Blog News

1. Comments are still disabled though I am thinking of enabling them again.

2. There are now several extra pages - Poetry Index, Travel, Education, Childish Things - accessible at the top of the page. They index entires before October 2013.

3. I will, in the next few weeks, be adding new pages with other indexes.

Monday, 28 April 2014

Ghost Town

We are not at work this week so my plan is to do nothing. Sit around the apartment. Relax. Play on the computer. The trouble is that my apartment, as I mentioned before, is cold. I was sitting here working when I glanced out of my window and realised that it's actually a beautiful sunny day so I decided to go for a walk to get warm. Seems a peculiar state of affairs when you have to go out to get warm, but there you are. This is China.
Anyway, I decided to go for a walk. Now, I live almost at the northern limit of the city so naturally I decided to go north. In my early days in Baiyin, when I used to go for long walks regularly to familiarise myself with the place, I went for a walk to north, but that was a couple of miles further west , following one of the roads out of the city. Today I went straight north from my apartment, across the railway and along a dusty track. I was startled to find myself in a well-developed, modern town. There were clearly several thousand residential units in the new, clean apartment blocks. There were easily a couple of hundred retail units. There were offices. There was even a small park and a school. Of course somethings weren't there. Roads, for example. The spaces between all the buildings were unfinished sandy dirt tracks. Unfit for walking on, let alone driving.
Oh yes, and people. There were no people. The apartment blocks were clearly unoccupied with uncurtained windows and, where I was close enough to see, no furnishings or other signs of habitation. The retail units were shuttered and closed and obviously unused. The offices were vacant. The park had trees and benches but no signs of human life. The school had obviously never heard the tread of child's foot or the sound of a child's voice.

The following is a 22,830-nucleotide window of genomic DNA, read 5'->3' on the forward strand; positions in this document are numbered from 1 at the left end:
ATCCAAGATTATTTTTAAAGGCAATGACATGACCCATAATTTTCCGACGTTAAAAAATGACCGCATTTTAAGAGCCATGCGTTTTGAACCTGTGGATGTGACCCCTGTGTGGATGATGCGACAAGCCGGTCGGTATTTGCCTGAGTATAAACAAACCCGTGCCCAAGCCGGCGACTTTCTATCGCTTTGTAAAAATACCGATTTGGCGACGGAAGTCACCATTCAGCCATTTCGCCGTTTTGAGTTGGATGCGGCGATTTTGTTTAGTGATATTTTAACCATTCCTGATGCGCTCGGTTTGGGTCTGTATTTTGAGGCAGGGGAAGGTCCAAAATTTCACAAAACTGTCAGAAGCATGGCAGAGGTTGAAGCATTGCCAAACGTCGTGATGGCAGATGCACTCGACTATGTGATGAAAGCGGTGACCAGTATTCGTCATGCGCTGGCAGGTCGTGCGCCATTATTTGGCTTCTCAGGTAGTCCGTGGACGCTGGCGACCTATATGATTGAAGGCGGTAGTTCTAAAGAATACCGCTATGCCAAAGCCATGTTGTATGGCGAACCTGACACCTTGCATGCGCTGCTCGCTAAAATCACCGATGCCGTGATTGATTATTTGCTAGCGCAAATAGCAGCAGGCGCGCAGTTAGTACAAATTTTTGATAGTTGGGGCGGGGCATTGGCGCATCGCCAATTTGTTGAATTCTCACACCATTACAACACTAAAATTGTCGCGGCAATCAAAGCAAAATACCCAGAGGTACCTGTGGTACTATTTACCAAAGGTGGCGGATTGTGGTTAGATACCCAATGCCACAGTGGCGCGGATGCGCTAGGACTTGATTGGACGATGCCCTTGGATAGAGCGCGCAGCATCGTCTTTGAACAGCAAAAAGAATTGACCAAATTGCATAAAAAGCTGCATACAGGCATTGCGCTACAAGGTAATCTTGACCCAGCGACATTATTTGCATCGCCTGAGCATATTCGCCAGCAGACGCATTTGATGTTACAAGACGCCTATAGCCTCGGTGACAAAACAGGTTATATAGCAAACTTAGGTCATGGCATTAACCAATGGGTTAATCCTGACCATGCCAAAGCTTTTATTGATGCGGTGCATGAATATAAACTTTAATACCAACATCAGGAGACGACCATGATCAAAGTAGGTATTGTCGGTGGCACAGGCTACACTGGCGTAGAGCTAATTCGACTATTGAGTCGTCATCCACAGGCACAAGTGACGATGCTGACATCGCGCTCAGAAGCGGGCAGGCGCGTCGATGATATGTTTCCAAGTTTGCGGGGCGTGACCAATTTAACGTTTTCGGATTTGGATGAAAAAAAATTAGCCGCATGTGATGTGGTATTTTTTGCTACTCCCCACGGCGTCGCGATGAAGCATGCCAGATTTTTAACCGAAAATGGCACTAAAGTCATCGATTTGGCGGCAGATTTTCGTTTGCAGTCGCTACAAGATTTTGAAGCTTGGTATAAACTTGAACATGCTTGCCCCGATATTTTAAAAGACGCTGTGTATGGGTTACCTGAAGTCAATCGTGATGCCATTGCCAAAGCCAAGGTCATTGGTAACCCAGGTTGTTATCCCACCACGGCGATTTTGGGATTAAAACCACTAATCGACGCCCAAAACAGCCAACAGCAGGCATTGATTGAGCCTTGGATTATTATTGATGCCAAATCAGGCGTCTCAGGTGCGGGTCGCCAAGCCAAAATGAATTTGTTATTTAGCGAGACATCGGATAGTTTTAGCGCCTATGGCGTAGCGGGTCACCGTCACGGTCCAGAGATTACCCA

It was a ghost town. Built but never occupied. It was bizarre and eerie... and only ten minutes walk from my aprtment.
I continued on, out of the other side of this strange non-town and back onto the expected sandy paths. The path turned left, heading further west. I followed it expecting eventually to strike the road that I had walked on months ago. When I took that walk I passed an area of what can only be described as slums. They were visible from the elevated road though there was no obvious way to reach them. They consisted of single story brick buildings, shored up with random pieces of corrugated metal, old scraps of wood, odd pieces of furniture pressed into service as walls. I had seen smoke rising from the chimneys and people moving around. They were clearly inhabited though equally clearly not connected to electricity, gas or water. It looked a grim way to live.
I found today that my road angled down towards them. From this level they were stranger still. They consisted of a large number of walled dwellings separated by dirt paths. The walls surrounded them completely, with a single gate into each. Usually the walls were brick. Occasional they were augmented with random pieces of repurposed metal or wood. I strolled on down between them, sure that it would bring me to the road. What it brought me to eventually was a ten foot high wall between me and the road that stretched off without a break as far as I could see in either direction. I'm not sure why it's there unless it's to prevent people from the prosperous part of the city even seeing this less prosperous are but it was inconvenient for me. I turned around and retraced my steps all the way back to my apartment.